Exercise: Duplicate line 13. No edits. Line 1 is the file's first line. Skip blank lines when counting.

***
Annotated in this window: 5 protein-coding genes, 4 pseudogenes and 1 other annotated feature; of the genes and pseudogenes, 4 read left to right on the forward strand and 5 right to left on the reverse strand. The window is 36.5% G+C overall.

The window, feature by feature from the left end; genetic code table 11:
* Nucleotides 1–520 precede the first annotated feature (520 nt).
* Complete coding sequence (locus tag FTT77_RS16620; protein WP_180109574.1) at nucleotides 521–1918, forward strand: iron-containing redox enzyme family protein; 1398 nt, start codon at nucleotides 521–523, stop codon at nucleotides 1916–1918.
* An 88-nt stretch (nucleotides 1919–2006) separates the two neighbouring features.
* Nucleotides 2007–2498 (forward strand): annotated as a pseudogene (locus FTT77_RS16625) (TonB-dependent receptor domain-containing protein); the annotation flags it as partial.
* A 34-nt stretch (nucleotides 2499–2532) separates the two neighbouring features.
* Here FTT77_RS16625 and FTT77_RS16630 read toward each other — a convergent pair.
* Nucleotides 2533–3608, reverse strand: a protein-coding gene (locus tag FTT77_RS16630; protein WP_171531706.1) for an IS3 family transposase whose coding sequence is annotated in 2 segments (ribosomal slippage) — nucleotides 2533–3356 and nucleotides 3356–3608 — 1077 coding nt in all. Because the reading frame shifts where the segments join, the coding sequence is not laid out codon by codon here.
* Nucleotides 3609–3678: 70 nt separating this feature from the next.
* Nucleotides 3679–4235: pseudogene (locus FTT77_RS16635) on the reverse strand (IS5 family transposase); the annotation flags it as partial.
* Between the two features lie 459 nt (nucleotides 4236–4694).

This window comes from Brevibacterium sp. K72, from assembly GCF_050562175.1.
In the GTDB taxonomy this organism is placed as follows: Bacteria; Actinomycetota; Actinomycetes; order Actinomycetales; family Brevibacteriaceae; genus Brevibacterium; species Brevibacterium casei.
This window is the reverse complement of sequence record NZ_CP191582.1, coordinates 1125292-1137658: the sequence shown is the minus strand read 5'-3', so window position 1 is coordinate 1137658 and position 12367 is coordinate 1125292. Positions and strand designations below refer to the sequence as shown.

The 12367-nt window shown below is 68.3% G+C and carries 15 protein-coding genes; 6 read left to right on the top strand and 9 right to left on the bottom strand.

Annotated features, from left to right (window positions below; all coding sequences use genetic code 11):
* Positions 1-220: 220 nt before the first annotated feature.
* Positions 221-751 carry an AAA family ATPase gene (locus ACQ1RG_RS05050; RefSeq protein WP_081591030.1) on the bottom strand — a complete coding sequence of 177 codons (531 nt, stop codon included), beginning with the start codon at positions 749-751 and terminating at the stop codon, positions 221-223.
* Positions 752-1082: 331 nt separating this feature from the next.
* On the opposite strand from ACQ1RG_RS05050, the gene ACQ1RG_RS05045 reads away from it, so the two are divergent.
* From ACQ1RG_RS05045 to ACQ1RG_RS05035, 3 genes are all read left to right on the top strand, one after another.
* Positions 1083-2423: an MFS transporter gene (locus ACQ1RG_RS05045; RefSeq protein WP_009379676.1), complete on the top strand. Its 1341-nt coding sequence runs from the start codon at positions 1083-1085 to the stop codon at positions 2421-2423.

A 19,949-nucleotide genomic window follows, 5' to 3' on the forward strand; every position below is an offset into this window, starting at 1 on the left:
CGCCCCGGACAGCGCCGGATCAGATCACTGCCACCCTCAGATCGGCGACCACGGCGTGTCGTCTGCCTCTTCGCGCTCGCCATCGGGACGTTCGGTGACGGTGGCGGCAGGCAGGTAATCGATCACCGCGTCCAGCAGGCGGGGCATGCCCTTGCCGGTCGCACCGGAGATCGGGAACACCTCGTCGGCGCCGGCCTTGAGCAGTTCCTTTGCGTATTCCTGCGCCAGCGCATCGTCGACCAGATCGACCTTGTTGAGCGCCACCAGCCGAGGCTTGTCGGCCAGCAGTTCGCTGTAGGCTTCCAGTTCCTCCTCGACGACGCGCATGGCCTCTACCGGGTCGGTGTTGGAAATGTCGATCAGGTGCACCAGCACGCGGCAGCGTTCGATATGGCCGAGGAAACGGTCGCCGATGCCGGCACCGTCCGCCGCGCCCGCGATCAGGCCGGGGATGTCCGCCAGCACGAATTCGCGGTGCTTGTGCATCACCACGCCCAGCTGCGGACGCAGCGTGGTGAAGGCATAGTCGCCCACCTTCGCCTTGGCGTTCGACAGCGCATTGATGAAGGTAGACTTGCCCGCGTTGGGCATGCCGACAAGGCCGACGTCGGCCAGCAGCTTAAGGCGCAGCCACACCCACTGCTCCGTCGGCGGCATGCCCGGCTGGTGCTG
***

This window comes from Brevibacterium sp. K72, from assembly GCF_050562175.1.